Variants of the game rules that do not come from the Monopoly manufacturer:
All Monopoly variants listed here are not part of the official rules and are only used sporadically as required. However, it is possible to make a mixture out of it for your own needs.
Monopoly game rules variants
- The auction is waived if a player does not acquire a property upon entering. The second one who reaches it through the dice has the option to buy it.
- Money that has to be paid is deferred. This allows you to enjoy Monopoly for a longer period of time.
- You can also lend money and charge an interest rate for it.
- There are also variants in which the full price is refunded for returned houses and hotels.
- You can also swap individual streets or groups of streets among the players, sometimes without returning the houses and hotels on them to the bank.
- With Monopoly you can also agree that you do not have to pay rent when you enter a certain street. At Monopoly, this happens as part of an exchange transaction.
- Some players waive the 10% interest on mortgages.
- All payments to be made to the bank are not collected by the bank, but are collected in the middle of the playing field and distributed to whoever reaches the “free parking” field first.
- There are also Monopoly variants in which the player who buys a street of one color has priority over the other streets of that color. This makes the game faster because you build a monopoly faster and you restrict trade.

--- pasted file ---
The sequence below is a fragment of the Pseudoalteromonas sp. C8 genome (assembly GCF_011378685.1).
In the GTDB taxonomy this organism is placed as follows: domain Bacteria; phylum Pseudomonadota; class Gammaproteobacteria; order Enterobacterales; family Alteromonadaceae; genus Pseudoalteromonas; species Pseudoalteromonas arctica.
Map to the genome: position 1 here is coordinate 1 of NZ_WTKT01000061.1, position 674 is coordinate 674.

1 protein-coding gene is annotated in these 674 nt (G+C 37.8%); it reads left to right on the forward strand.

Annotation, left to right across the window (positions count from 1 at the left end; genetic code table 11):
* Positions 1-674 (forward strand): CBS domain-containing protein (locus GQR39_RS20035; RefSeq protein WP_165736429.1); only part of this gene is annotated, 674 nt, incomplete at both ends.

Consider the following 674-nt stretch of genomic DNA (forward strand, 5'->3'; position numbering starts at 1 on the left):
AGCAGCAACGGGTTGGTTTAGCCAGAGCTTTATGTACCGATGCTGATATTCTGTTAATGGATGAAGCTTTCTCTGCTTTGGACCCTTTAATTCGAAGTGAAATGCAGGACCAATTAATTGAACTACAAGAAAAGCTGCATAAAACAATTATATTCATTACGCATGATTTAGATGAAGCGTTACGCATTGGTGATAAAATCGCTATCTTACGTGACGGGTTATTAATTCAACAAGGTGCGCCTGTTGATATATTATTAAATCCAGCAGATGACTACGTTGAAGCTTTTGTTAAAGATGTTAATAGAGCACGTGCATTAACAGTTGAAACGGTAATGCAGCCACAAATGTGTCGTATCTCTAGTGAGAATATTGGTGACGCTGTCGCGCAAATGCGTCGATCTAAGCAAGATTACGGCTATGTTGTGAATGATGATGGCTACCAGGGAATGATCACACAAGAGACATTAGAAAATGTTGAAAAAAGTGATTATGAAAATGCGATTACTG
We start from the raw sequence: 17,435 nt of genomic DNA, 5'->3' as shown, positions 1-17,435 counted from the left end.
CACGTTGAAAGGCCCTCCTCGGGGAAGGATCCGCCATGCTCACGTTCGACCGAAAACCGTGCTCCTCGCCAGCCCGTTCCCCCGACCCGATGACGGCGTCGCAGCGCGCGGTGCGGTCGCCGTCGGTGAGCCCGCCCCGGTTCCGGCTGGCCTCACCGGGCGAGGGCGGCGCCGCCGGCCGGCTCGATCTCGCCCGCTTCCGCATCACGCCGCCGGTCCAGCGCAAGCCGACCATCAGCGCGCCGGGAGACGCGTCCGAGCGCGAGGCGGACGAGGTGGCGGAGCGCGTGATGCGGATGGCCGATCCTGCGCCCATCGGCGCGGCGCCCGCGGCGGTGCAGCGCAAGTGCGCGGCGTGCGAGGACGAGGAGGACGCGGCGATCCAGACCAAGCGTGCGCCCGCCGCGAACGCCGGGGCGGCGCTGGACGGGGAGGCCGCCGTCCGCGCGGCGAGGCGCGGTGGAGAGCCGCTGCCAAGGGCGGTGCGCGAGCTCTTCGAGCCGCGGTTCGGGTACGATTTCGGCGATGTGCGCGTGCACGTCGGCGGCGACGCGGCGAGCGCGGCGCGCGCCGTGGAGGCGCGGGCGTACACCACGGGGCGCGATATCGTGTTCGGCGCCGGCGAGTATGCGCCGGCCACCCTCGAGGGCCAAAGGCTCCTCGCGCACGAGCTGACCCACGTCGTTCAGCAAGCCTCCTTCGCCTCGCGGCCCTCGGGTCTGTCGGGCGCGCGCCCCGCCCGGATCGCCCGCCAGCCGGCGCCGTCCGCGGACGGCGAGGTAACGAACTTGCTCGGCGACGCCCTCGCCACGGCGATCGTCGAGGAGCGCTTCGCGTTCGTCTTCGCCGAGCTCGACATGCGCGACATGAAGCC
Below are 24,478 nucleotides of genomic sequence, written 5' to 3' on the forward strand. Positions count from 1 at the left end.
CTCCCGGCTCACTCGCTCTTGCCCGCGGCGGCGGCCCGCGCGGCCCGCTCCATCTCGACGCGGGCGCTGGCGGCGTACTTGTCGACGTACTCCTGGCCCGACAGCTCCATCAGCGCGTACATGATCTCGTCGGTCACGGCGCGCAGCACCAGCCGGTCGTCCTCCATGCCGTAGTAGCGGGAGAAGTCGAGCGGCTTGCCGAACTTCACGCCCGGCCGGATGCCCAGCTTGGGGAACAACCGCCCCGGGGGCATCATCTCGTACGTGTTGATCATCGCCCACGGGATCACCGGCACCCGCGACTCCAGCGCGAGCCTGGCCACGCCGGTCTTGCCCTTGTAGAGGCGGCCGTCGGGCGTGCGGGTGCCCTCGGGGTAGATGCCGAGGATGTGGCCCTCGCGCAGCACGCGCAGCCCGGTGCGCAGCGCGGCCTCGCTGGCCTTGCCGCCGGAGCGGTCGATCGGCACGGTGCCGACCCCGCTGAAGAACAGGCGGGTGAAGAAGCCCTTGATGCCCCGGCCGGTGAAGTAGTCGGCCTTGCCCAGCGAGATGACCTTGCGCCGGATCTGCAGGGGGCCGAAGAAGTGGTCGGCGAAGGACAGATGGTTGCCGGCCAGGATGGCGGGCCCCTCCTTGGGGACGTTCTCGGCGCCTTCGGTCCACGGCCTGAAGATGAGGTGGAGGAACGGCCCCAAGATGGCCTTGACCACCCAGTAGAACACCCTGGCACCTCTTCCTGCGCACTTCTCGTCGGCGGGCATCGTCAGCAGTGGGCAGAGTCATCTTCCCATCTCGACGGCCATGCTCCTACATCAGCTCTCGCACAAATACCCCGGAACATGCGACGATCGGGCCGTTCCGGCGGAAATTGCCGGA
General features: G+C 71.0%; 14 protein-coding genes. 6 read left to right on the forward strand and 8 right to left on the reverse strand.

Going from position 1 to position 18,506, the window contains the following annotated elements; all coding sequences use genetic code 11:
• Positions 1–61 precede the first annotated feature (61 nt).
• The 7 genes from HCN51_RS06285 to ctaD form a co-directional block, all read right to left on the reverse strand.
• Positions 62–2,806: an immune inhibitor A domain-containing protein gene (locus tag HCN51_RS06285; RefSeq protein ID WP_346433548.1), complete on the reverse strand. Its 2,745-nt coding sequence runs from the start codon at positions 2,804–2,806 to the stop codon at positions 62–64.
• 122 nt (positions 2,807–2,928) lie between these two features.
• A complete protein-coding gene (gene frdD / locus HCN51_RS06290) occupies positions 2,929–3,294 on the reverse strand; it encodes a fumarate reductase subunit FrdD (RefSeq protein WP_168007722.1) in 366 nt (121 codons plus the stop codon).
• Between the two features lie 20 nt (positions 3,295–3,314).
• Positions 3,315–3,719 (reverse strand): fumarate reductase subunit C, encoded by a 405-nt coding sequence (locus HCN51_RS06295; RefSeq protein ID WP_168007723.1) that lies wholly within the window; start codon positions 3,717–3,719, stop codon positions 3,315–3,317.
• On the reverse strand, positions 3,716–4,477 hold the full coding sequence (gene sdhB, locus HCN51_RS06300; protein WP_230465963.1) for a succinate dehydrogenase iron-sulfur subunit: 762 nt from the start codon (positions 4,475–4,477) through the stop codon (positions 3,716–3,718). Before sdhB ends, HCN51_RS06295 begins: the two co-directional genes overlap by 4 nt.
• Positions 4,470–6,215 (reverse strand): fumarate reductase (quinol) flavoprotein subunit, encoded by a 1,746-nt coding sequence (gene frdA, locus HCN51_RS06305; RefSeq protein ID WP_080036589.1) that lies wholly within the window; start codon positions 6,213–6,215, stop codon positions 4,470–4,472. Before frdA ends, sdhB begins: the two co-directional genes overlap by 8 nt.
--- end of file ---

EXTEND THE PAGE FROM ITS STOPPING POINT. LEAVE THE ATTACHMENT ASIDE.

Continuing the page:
- Other Monopoly players allow houses to be built before you have all streets of one color.
- If a player enters someone else's property and has a double, he does not have to pay rent in this Monopoly variant.
- There is also a Monopoly variant in which you are rewarded for the third double or have to pay to the other players instead of going to jail. You then get the reward either from the bank or from the other players.
History of Monopoly:
Monopoly was invented in 1904 by Elizabeth Maggy Phillips under the name “the landlords game”. There was a time when Charles Darrow, who sold Monopoly to the Parker Brothers, was considered the inventor. However, a legal battle in the 1870s finally resolved this issue. Charles Darrow had claimed he invented it himself in the 1930s because of unemployment during the Great Depression. This was not true. Darrow and Phillips patents are owned by the Parker Brothers, now part of Hasbro.
The confusion about the authorship stems from the fact that many versions of Monopoly were already circulating in most gaming circles at that time. Only these had other names such as “Finance” or “the atlantic city board”. In the early thirties, Darrow kept trying to sell the game, but none of the game makers responded to him. You didn't see the potential of Monopoly. The Parker Brothers, who initially had no interest, then got into the game in 1935 when Charles Darrow was able to show initial marketing successes. In 1936, Parker suspended production due to declining sales, which mysteriously led to an immediate surge in demand. After that, Monopoly was unstoppable.